GREEN BAY – Aaron Rodgers summed it up pretty well.
During a week unlike any in recent memory, if ever, at 1265 Lombardi Ave., seeing President/CEO Mark Murphy and General Manager Brian Gutekunst discuss the organization’s change in direction with four weeks left in the season has been an emphatic reality check on the Packers’ locker room.
The playoffs may be a mathematical pipe dream and the team’s final won-loss record may become just a historical footnote, but there’s plenty on the line these last four games.
“I think everybody’s kind of realizing we’re all under the microscope even more, and who knows what the changes are going to be after the season,” Rodgers said following Wednesday’s practice. “There’s the feeling that more eyes are on all of us, whether it’s Mark or Brian or scouts.
“I feel like the energy was good today. Unfortunately, the urgency that you need early in the season, we kind of had it out there at practice today.”
That’s only natural given the shakeup that has replaced Mike McCarthy as head coach with Joe Philbin on an interim basis. Philbin noted attendance at the optional Tuesday weightlifting session was a season-high, another sign that player motivation can shift when change is afoot.
Rodgers said he plans to address the team in some fashion later in the week, explaining since Monday that players have had a number of conversations amongst themselves to try to navigate an unfamiliar situation.
Receiver Davante Adams said the team's leadership council has met to keep communication open and make sure the locker room as a whole takes a proper and productive approach into the final month.
"Just to make sure everybody knows we still have a job to do as far as keeping the young guys, their mind right, through the change," Adams said. "Because it’s a big deal being a rookie having to go through something like this. Having to deal with a long season is already enough, but having a change … can kind of weigh on you. Just basically the leaders and captains of this team were coming together to make sure everybody has the right mind frame as we finish up the season."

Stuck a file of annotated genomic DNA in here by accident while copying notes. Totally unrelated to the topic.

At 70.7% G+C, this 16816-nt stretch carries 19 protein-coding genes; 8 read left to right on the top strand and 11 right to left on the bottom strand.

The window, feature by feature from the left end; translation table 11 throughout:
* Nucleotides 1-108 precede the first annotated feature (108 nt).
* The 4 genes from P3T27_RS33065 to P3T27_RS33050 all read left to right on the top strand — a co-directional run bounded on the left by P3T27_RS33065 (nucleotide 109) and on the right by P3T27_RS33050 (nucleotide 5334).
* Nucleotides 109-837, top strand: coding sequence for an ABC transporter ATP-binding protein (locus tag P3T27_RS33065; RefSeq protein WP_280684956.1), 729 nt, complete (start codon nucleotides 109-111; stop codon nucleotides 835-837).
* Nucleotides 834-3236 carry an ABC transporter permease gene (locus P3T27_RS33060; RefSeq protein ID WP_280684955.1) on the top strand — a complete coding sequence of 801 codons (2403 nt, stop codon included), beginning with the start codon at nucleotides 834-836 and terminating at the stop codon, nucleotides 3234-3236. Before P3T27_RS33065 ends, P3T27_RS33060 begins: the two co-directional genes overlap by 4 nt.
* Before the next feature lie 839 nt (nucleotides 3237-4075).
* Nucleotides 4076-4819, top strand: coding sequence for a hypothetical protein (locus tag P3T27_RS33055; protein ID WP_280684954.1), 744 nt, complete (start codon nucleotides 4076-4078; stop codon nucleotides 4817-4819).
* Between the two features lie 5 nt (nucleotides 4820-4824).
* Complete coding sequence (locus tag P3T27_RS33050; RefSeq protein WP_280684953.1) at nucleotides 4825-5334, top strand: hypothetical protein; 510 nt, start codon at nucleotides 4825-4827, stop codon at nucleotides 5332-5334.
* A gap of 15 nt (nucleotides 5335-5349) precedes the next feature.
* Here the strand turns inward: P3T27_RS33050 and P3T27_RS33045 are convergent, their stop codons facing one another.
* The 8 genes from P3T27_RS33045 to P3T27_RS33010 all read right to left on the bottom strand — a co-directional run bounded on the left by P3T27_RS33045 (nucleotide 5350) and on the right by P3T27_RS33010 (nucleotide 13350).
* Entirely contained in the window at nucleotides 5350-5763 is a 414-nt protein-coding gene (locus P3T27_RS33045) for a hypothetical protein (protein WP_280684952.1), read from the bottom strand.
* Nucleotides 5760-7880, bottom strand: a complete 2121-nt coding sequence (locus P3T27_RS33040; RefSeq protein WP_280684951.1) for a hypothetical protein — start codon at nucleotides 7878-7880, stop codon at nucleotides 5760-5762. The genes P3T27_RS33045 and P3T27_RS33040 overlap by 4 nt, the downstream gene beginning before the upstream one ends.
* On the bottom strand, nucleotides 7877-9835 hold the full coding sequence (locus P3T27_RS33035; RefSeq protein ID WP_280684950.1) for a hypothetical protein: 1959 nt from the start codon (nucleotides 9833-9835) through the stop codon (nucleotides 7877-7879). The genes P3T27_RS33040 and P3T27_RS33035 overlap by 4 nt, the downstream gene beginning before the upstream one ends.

In the meantime, the two-time MVP quarterback is still trying to keep things loose, too, following the lead of Philbin, whose dry humor is appreciated by those who know him best.
“Every time he talks he reminds us how simple this game is,” Rodgers said. “It’s not easy, but sometimes it gets overcomplicated, and it comes down to the little things. He’s always reminding us and harping on those things. Hopefully I’d say we’re going to have a better attention to detail this week.”
Rodgers may have as big an adjustment as anyone, hearing a different voice calling plays into his helmet on Sunday vs. Atlanta. Other than the first three-quarters of the 2015 season, when Tom Clements assumed the duty, Rodgers has had only McCarthy as his play-caller in his 11 seasons as a starting QB.
“I’ve been translating Pittsburgh for a long time, so I think I’ll be able to figure out his East Coast dialect a little better from the start,” Rodgers joked. “No, it’ll be good. He was calling the plays in today at practice, and you just get used to that voice.”
Rodgers said he and Philbin will have to get on the same page as far as signals and other body language, but he doesn’t expect anything to change at the line of scrimmage as far as the checks and audibles built into the offense. Adams noted the offense has to "buy into what Joe has planned for us ... and make it work."
What also hasn’t changed is the need for the Packers to execute better on third down and in the red zone. At 35.6 percent, Green Bay’s third-down conversion rate has dropped to 26th in the league, and the Packers’ 62.2 percent TD rate in the red zone is 14th.
“We need to fix that if we want to win games,” Rodgers said.
As for Philbin undergoing a formal audition for the potential full-time gig as head coach in 2019, Rodgers said that’s not for him to weigh in on. Philbin ranks among the very favorite coaches Rodgers has ever played for, so he certainly doesn’t want to let him down, no matter what the future holds.
“It would be great to play great for him and give him an opportunity,” Rodgers said. “We all love Joe.”